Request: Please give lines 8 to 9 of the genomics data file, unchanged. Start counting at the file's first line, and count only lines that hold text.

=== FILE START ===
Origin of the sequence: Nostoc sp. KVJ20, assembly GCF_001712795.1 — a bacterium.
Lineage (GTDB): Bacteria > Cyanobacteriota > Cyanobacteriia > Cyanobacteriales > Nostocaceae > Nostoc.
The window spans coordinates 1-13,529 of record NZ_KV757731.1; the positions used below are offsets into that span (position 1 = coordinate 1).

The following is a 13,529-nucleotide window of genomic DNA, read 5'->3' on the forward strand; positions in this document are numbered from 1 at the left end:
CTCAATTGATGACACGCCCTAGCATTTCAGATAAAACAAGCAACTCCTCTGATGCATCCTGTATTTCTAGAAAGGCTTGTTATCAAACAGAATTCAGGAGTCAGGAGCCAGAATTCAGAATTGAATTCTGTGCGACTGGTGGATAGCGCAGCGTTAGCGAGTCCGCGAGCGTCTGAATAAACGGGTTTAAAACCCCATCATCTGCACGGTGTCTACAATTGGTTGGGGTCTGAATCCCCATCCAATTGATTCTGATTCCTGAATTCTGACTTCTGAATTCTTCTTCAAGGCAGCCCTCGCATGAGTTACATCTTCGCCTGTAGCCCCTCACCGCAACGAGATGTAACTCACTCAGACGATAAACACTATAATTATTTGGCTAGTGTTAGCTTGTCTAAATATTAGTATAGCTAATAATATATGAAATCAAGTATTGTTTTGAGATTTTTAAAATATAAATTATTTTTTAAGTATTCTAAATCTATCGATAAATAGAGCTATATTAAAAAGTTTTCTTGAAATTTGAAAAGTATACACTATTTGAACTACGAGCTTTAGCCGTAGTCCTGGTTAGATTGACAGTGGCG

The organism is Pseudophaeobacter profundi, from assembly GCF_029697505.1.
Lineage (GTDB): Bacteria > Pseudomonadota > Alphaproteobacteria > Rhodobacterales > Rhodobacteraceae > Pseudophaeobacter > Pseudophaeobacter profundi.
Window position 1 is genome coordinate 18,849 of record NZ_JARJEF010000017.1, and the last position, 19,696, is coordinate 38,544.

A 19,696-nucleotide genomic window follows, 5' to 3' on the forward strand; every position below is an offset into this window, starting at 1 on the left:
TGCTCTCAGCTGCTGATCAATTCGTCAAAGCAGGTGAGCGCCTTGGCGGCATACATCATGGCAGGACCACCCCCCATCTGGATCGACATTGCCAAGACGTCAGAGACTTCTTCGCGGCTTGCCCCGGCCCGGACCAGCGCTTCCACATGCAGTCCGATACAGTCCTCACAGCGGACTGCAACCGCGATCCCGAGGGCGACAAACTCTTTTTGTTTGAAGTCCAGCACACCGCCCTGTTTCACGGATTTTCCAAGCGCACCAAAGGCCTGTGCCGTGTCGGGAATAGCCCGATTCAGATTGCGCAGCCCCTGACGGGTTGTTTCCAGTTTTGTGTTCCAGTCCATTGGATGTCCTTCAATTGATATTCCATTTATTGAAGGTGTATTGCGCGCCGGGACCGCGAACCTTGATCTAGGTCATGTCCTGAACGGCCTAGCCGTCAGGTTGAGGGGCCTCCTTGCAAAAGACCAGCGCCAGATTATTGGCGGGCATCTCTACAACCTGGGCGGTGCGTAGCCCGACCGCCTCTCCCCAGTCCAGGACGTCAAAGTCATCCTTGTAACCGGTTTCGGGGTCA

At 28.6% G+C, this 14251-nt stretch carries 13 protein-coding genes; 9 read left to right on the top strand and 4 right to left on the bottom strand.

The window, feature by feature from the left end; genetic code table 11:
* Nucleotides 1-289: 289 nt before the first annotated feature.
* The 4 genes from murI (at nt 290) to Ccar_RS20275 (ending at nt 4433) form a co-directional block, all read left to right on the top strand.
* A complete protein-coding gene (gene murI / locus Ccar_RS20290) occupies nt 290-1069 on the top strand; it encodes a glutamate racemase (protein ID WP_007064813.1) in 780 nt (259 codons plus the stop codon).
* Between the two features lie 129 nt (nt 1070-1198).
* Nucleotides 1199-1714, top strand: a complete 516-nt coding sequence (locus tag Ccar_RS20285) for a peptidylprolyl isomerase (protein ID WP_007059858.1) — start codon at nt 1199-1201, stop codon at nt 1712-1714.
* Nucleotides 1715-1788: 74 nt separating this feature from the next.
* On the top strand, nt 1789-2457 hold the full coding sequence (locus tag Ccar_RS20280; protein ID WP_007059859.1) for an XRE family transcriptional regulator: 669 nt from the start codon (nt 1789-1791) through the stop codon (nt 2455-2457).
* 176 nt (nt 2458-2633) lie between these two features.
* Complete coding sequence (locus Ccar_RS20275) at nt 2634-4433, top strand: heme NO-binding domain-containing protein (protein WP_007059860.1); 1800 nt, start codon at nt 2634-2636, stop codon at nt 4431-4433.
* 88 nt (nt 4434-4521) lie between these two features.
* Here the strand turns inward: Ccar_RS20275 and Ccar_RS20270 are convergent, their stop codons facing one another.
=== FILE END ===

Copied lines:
Window position 1 is genome coordinate 18,849 of record NZ_JARJEF010000017.1, and the last position, 19,696, is coordinate 38,544.

A 19,696-nucleotide genomic window follows, 5' to 3' on the forward strand; every position below is an offset into this window, starting at 1 on the left: